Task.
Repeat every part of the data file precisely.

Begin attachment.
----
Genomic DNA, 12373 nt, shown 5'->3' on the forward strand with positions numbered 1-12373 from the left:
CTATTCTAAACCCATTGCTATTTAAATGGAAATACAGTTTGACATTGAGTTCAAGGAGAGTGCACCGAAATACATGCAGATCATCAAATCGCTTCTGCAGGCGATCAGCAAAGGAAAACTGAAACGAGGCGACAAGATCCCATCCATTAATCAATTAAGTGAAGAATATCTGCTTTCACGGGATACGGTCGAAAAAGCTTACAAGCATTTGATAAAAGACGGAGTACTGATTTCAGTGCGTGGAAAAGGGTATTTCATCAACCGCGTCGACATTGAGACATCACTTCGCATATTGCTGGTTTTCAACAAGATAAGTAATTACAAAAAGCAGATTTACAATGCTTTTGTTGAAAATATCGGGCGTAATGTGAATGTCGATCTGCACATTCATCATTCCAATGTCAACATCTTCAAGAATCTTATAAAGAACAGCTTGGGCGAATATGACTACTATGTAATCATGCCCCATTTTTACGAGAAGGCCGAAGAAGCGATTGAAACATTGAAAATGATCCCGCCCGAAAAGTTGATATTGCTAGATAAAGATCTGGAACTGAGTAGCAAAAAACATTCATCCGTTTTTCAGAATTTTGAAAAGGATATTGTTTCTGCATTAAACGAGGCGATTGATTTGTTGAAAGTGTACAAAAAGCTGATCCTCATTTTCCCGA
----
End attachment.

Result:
Genomic DNA, 12373 nt, shown 5'->3' on the forward strand with positions numbered 1-12373 from the left:
CTATTCTAAACCCATTGCTATTTAAATGGAAATACAGTTTGACATTGAGTTCAAGGAGAGTGCACCGAAATACATGCAGATCATCAAATCGCTTCTGCAGGCGATCAGCAAAGGAAAACTGAAACGAGGCGACAAGATCCCATCCATTAATCAATTAAGTGAAGAATATCTGCTTTCACGGGATACGGTCGAAAAAGCTTACAAGCATTTGATAAAAGACGGAGTACTGATTTCAGTGCGTGGAAAAGGGTATTTCATCAACCGCGTCGACATTGAGACATCACTTCGCATATTGCTGGTTTTCAACAAGATAAGTAATTACAAAAAGCAGATTTACAATGCTTTTGTTGAAAATATCGGGCGTAATGTGAATGTCGATCTGCACATTCATCATTCCAATGTCAACATCTTCAAGAATCTTATAAAGAACAGCTTGGGCGAATATGACTACTATGTAATCATGCCCCATTTTTACGAGAAGGCCGAAGAAGCGATTGAAACATTGAAAATGATCCCGCCCGAAAAGTTGATATTGCTAGATAAAGATCTGGAACTGAGTAGCAAAAAACATTCATCCGTTTTTCAGAATTTTGAAAAGGATATTGTTTCTGCATTAAACGAGGCGATTGATTTGTTGAAAGTGTACAAAAAGCTGATCCTCATTTTCCCGA